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Grace’s Service Learning Adventure: Part 1
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Throughout January 2013, former Amizade intern, current Slippery Rock University senior, and winner of PENNACE Student of Year, Grace Evans will be leading three different groups on Amizade Service-Learning experiences in Trinidad & Tobago and Jamaica. Follow along with her adventures here!
The Adventure Begins!
Through Amizade Global Service-Learning, I will be travelling to Matelot, Trinidad with eight other students during the week of January 5-12 to continue to forge friendships with the people of the community. I am a Slippery Rock University senior and am joined by four other Slippery Rock students, Gen, Tesin, Tyler, and Amanda. In addition, we have one student from Allegheny College, Rosie, and three from West Virginia University, Jon, Josh, and Michael. We hope you enjoy our adventure as much as we are!
The First Days in Matelot
From the moment we met Robert in the Port of Spain airport on Saturday evening near midnight, it was obvious to me there was lot of learning to be done, and a lot of fun to be had. Robert was our cab driver, he owns a house near the bed and breakfast we’d spend a short night in in the outskirts of Port of Spain. He entertained us with stories of the food and culture of Trinidad as we waited for some of the other student participants to come in on a later flight. He told us bananas are often called “figs”, that gas is around $0.90 a liter, and how all his daughter wanted for Christmas was an iPad (“She’s four but acts twenty-four”, he said while chucking).
After our lovely evening in the Samise Villa with Denise as our hospitable hostess, we prepared for the three hour drive around the coast of Trinidad to the rural town of Matelot with our newest friend, Beulah (Amizade’s Site Director). Beulah met us at the Villa, enthusiastic and smiling as we would soon learn she always is – and throughout our drive pointed out different notable sites, towns, and people – from where you could get good roasted corn to the various beaches and breathtaking views we passed. “The road is going to get bumpy here everyone,” Beulah warned us all. “You mean bumpier?” Said by Michael, thought by all – we all laugh together acknowledging the statement’s truth as well as the slight discomfort in our behinds.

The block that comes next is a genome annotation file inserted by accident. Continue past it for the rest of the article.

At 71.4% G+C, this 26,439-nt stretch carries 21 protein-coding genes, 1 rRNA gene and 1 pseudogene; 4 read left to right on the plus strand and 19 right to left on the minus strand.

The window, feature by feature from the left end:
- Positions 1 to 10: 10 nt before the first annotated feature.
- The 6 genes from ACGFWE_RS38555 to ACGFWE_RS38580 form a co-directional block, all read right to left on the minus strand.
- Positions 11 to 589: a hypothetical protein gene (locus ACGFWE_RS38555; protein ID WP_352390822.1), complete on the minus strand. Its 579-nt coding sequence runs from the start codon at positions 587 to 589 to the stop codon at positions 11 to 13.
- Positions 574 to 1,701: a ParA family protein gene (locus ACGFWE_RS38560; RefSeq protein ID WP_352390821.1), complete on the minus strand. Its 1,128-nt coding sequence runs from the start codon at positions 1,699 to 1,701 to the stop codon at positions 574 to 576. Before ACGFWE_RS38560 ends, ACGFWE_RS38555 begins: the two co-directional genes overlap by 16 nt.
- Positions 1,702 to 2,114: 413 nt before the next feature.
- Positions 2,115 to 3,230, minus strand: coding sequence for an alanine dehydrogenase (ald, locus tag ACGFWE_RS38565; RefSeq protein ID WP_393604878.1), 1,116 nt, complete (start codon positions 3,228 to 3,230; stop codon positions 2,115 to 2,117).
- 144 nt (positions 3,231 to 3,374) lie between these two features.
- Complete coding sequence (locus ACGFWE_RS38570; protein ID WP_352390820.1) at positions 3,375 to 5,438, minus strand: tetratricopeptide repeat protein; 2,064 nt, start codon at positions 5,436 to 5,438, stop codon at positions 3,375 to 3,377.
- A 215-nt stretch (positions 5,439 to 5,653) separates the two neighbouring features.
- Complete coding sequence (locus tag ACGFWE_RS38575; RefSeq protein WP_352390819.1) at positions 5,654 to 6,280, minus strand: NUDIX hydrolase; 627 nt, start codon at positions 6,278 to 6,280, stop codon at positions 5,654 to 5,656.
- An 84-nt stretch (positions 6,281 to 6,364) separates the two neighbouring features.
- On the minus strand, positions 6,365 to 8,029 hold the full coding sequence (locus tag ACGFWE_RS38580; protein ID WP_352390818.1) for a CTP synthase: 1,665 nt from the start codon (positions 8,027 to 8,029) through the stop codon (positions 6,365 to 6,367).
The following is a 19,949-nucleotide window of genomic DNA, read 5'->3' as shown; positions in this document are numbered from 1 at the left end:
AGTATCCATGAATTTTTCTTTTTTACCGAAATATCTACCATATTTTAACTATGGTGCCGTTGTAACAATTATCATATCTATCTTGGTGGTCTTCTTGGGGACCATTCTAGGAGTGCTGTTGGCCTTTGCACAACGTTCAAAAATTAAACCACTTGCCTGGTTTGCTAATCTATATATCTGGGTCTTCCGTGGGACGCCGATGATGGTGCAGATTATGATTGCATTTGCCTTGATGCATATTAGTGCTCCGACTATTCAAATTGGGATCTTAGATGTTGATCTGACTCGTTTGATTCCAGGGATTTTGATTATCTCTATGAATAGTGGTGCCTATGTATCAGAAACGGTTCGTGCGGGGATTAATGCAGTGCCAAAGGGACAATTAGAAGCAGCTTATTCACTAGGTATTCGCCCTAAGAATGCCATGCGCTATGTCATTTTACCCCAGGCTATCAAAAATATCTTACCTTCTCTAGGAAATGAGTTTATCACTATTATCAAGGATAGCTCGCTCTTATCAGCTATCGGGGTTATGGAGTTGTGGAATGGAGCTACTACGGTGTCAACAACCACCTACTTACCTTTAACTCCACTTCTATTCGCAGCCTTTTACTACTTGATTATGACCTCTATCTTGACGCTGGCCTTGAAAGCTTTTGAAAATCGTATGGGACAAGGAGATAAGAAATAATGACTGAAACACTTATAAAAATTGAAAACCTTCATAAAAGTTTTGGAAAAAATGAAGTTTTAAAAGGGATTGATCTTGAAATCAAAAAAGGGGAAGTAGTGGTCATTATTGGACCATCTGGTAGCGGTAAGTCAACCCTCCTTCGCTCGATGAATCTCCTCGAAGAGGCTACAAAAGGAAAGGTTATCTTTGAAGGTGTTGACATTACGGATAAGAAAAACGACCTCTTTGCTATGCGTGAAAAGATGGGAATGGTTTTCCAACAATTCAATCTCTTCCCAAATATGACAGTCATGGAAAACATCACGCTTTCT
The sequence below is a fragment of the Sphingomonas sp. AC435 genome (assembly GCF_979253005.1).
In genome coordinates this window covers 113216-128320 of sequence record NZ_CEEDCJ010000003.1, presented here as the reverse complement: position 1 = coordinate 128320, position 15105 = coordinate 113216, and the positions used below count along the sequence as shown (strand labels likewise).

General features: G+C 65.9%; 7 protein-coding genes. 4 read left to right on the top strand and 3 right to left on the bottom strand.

You know when you have an image of a place in your mind before you get there, and it is nearly never what you pictured? I was imagining the most gorgeous, ocean front, tropical, colorful images of our brief home while in Matelot. Somehow, the stunningly beautiful area exceeded each of the expectations I had – and so did the people. The Dorca’s Women’s Group met us with open arms – Beulah, Julie, Grace, Sandra, Michelle, Bernadine, and many more – greeted us with food, fellowship, and a whole lot of laughs.
Our first few hours were full of wonderment – exploring the guest house and river front property that we call home. The house itself is located where the river meets the sea – creating a wonderful view of the crashing waves as well as plenty of places to cool off and bath in the water. We’re at the end of the road – literally the last stop as you follow the windy, mountainous streets through Matelot before you need to cross a footbridge to get any further. Across the bridge is the Dorca’s Park – a plot of land squished between the jungle and the water – full of life and often used by visitors and residents alike as a spot to getaway. Rising up on a hill behind the Park is the Matelot High School. Each morning and afternoon, we wave to the uniformed teens as they pass by on their way to school.
We spent our first evening in Matelot as the residents often do – spending time together over food and drink with a little bit of music to set the mood. After introductions and niceties from all present, we were soon dancing to the music, from reggae to salsa and everywhere in between. Jon won the first Musical Chairs game, but he wasn’t so lucky the second time.
Tesin, Rosie and I spend our night’s at Miss Mona’s, an elderly woman who lives perched atop a hillside with crashing waves on two sides. She has met us with continued generosity and kindness, just like the rest of the Dorca’s Group.